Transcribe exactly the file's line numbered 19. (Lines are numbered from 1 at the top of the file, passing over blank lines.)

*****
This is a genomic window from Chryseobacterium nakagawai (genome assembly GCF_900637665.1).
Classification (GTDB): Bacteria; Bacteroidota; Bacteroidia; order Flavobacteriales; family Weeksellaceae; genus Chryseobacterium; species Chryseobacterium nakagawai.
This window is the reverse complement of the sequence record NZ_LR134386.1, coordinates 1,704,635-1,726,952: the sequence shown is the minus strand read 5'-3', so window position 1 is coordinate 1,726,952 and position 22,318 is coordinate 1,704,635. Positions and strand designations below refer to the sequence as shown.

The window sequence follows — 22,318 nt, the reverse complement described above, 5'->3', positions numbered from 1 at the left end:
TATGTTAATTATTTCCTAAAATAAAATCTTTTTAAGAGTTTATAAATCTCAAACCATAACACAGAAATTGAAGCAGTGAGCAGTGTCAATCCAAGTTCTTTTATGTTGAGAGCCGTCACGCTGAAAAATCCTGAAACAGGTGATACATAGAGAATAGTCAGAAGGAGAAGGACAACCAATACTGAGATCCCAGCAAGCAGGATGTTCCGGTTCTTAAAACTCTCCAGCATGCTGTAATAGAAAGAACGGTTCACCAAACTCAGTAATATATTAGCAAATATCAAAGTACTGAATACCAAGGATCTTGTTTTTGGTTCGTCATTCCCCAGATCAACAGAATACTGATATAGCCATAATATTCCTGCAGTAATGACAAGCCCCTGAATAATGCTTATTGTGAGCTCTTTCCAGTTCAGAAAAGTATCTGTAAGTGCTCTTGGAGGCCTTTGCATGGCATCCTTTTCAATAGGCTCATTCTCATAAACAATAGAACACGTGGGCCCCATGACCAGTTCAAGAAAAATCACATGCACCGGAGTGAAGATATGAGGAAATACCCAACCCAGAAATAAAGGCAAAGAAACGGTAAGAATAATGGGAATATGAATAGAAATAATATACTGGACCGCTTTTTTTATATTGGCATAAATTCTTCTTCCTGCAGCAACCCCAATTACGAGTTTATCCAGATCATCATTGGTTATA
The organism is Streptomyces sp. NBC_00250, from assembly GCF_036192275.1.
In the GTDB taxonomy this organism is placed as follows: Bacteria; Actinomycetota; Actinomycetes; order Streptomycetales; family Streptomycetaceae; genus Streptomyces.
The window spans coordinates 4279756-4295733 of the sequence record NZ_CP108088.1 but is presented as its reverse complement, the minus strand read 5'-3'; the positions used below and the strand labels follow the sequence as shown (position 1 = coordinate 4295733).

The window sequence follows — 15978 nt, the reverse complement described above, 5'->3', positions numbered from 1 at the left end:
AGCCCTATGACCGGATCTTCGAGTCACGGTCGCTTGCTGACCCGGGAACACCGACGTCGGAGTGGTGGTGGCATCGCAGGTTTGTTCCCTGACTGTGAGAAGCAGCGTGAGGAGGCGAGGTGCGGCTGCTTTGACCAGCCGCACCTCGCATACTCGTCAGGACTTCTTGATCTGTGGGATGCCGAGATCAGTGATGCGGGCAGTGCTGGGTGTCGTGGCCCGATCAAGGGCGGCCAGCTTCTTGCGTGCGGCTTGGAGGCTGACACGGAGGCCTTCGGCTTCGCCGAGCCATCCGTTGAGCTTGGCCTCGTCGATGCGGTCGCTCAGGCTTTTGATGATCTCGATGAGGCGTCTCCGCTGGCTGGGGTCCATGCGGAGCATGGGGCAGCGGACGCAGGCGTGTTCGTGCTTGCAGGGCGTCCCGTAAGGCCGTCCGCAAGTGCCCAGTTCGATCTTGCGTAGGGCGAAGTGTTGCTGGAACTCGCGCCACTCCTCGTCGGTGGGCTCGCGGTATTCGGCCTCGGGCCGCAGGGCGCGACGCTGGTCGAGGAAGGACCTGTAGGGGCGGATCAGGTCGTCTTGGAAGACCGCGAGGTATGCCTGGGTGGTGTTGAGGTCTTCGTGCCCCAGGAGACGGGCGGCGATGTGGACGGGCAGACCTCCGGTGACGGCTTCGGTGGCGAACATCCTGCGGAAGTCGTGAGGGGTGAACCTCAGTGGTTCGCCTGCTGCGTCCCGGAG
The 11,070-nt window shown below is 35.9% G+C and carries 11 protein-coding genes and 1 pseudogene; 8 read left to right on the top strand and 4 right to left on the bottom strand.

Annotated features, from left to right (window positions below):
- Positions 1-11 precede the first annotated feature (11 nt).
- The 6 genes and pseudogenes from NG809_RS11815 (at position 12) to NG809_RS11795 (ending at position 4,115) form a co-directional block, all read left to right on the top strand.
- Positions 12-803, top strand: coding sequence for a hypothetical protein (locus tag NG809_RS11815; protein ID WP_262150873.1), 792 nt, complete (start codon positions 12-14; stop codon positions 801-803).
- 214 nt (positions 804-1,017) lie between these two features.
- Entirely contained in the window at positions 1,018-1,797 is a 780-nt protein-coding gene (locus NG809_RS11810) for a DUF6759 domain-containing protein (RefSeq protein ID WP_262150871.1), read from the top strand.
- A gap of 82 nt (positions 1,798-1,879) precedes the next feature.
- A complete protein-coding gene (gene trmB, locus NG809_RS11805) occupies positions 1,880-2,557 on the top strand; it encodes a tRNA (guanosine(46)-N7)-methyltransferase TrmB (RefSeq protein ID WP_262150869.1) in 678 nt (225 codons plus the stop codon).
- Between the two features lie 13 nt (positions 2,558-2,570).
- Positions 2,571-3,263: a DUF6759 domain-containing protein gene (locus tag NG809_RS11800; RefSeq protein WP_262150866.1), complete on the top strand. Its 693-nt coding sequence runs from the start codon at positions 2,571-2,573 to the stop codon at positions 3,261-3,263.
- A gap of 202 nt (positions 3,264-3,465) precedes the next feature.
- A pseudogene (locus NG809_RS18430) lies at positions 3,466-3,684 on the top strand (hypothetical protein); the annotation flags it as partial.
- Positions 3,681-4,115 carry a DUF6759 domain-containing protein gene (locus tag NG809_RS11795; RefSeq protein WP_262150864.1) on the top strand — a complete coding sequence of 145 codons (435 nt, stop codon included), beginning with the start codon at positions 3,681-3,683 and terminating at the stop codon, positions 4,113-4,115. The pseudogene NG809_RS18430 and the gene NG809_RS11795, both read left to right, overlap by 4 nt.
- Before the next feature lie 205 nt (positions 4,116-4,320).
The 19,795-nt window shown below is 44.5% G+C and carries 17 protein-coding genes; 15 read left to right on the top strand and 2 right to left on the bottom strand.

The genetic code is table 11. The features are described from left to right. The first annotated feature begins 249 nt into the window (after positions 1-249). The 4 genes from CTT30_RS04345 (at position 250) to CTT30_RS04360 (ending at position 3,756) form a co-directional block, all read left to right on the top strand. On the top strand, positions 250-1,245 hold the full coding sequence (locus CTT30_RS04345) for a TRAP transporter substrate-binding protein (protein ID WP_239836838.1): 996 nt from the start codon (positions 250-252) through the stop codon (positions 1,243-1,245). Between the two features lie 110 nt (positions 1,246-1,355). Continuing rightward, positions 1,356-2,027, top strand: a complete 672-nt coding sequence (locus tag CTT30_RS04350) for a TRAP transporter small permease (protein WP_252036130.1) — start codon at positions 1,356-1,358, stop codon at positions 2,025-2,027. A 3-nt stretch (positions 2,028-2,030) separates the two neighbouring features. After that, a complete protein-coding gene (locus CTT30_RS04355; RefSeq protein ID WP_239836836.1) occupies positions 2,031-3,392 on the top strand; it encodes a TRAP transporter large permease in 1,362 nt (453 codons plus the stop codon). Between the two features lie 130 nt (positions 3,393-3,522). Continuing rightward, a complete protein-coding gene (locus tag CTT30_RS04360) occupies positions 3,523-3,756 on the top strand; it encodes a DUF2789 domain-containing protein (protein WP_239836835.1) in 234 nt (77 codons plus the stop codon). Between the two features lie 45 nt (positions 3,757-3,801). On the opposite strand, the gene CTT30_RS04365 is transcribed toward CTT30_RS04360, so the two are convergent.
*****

- A complete protein-coding gene (gene trmB, locus NG809_RS11805) occupies positions 1,880-2,557 on the top strand; it encodes a tRNA (guanosine(46)-N7)-methyltransferase TrmB (RefSeq protein ID WP_262150869.1) in 678 nt (225 codons plus the stop codon).